UK brewer sets sights on global domination of low-ABV beer category

Big brewers have already successfully started to cash in on the rise in popularity of low-ABV beers, but one UK brewer hopes to prove smaller businesses can also thrive on the wellness trend.

UK-based Big Drop Brewing, which exclusively makes low alcohol beers at 0.5% ABV, is about to launch a crowdfunding campaign to raise £1m in order to set up business in the US.

Rob Fink, the brewer’s co-founder, said he believes his business can do “for alcohol-free beer what the craft beer revolution had done for, well, beer.”

The campaign, which will launch on Seedrs in February, calls on fans of the brewer to donate up to £500,000 to help fund its expansion in Australia and the US, as well and rolling out its range of low ABV beers on-draught throughout the UK.

The company’s range of beers includes a stout, pale ale, IPA, and lager, which sold in major retailers and pub groups including Mitchells & Butlers (which runs chains All Bar One and Castles), Fullers, Youngs, Brewhouse & Kitchen, and Barworks. It is also sold in over 1,000 international stores including Alco in Finland, and LCBO in Canada.

Big Drop has a decentralised production model, whereby they partner with breweries around the world to produce their beer. Besides wanting to sell their beers in Australia and the US, the firm also wants to forge more partnerships with international brewers.

“We can increase customer awareness, build up our capacity and expand our catchment area, especially on draught,” Fink said.


Low ABV beer market in 2020

Sales of non-alcoholic beer are expected to top US$25 billion by 2024, according to research from Global Market Insights.

The category is already growing fast. In the summer of 2018, sales of alcohol-free beer rose 58% compared to the same period last year, according to Kantar data, while sales of beer with an ABV below 2.8% have risen 381% since 2017.

While sales have soared over the past five years, the cost of machinery that can remove alcohol and the need to develop beer recipes designed for de-alcoholisation makes it an expensive product. Giants such as AB InBev, Carlsberg and Heineken that have reaped the rewards by rebranding and re-working the recipes on the de-alcoholised brews that are already part of their portfolios.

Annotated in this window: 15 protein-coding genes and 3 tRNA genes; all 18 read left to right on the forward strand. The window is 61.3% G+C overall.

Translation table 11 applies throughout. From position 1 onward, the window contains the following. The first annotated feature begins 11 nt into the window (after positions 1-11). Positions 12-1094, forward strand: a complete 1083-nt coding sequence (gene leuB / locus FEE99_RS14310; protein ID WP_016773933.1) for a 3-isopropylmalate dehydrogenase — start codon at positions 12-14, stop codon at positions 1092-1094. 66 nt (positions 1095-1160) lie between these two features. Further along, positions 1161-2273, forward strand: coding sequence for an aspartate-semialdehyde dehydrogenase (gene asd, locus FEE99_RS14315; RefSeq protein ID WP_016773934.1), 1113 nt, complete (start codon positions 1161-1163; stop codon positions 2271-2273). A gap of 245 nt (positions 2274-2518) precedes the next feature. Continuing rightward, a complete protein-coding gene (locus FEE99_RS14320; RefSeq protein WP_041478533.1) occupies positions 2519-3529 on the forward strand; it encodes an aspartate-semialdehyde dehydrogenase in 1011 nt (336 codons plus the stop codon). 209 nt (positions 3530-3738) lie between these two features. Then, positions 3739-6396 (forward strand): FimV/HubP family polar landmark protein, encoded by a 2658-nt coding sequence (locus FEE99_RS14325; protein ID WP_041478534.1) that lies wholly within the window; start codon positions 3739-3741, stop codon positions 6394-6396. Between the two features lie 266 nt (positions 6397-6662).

Big Drop’s brews are classed as “low alcohol” in the UK due to their alcoholic content sitting above 0.05% ABV (the threshold for “low alcohol” is between 0.5% and 1.2% ABV), but come in more varied styles than are currently available on the market.

The company doesn’t have its own brewery, but instead contract brews in batches through a network of brewing partners.

This means Big Drop is able to produce a range of styles based on that particular brewer’s strengths, he beer is fresher as it is brewed locally, and carbon emissions are cut due to less haulage.

It has also made it possible for Big Drop to launch a collaboration series of more unusual beers with brewers such as Fourpure in south London, Fyne Ales from Argyll, and SALT from west Yorkshire.

One problem is that the alcohol itself imparts much of the flavour and rich mouthfeel consumers expect from a beer. De-alcoholised beers can come across thin or lacking balance.

“There’s always been alcohol-free beer but it’s never been any good before” Fink said. “We wanted to fix that. We started this company because our own lifestyles had changed. James and I had recently become fathers, and the lower-alcohol beer we wanted just wasn’t there.”

Fink and co-founder James Kindred also recruited experimental brewer Johnny Clayton, who used to work for Wild Beer Co., to perfect a “radical new brewing technique” that allows Big Drop to ferment without producing too much alcohol. The recipe calls for 20 different base grains such as rye, oats, barley and wheat, to replicate the body of a full-strength beer. Brewers typically use two or three different grains for a regular brew.

The company boasted close to £1 million turnover in 2019, with 40% of this output destined for export. Much of investment comes from crowdfunding. In January last year, Big Drop Brewing received £500,000 in funding after seeing its sales grow by 775% throughout 2018.

Big Drop is one of few companies that sells low ABV beers on draught, launching a Citra IPA on-tap in Brewhouse & Kitchen last year. Fink believes this will be crucial for the longevity of the low-alcohol and non-alcoholic beer category.

St Peter’s brewery sells its 0.0% ABV offering in draught format at a few UK pubs already, while Heineken’s 0.0% beer is also available in keg.

Speaking at the Lo & No Beverage Summit in London last October, Fink said draught will “be absolutely key for us.”

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